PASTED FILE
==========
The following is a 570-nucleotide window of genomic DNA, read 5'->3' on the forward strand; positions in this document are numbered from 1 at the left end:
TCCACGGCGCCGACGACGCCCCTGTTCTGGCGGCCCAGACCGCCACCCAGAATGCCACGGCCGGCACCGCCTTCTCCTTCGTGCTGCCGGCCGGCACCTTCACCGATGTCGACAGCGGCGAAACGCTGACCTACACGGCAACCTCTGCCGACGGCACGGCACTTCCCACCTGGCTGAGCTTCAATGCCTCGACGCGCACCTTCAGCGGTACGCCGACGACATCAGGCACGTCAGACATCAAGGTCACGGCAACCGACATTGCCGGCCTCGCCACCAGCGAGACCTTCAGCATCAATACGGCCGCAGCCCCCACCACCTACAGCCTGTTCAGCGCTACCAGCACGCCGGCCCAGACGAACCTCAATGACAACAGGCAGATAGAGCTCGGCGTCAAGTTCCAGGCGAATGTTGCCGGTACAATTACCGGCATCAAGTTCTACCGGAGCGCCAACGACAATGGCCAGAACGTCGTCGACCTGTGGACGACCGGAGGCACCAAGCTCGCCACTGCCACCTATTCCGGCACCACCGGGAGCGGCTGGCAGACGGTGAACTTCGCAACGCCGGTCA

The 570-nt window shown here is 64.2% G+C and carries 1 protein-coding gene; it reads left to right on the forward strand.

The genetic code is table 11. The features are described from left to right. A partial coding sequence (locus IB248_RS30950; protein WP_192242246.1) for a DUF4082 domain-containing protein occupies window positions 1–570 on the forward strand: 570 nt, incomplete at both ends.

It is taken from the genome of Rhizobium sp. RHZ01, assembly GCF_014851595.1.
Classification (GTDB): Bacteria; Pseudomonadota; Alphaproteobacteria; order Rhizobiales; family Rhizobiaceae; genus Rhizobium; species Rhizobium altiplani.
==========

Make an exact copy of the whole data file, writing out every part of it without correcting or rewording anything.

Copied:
The following is a 570-nucleotide window of genomic DNA, read 5'->3' on the forward strand; positions in this document are numbered from 1 at the left end:
TCCACGGCGCCGACGACGCCCCTGTTCTGGCGGCCCAGACCGCCACCCAGAATGCCACGGCCGGCACCGCCTTCTCCTTCGTGCTGCCGGCCGGCACCTTCACCGATGTCGACAGCGGCGAAACGCTGACCTACACGGCAACCTCTGCCGACGGCACGGCACTTCCCACCTGGCTGAGCTTCAATGCCTCGACGCGCACCTTCAGCGGTACGCCGACGACATCAGGCACGTCAGACATCAAGGTCACGGCAACCGACATTGCCGGCCTCGCCACCAGCGAGACCTTCAGCATCAATACGGCCGCAGCCCCCACCACCTACAGCCTGTTCAGCGCTACCAGCACGCCGGCCCAGACGAACCTCAATGACAACAGGCAGATAGAGCTCGGCGTCAAGTTCCAGGCGAATGTTGCCGGTACAATTACCGGCATCAAGTTCTACCGGAGCGCCAACGACAATGGCCAGAACGTCGTCGACCTGTGGACGACCGGAGGCACCAAGCTCGCCACTGCCACCTATTCCGGCACCACCGGGAGCGGCTGGCAGACGGTGAACTTCGCAACGCCGGTCA

The 570-nt window shown here is 64.2% G+C and carries 1 protein-coding gene; it reads left to right on the forward strand.

The genetic code is table 11. The features are described from left to right. A partial coding sequence (locus IB248_RS30950; protein WP_192242246.1) for a DUF4082 domain-containing protein occupies window positions 1–570 on the forward strand: 570 nt, incomplete at both ends.

It is taken from the genome of Rhizobium sp. RHZ01, assembly GCF_014851595.1.
Classification (GTDB): Bacteria; Pseudomonadota; Alphaproteobacteria; order Rhizobiales; family Rhizobiaceae; genus Rhizobium; species Rhizobium altiplani.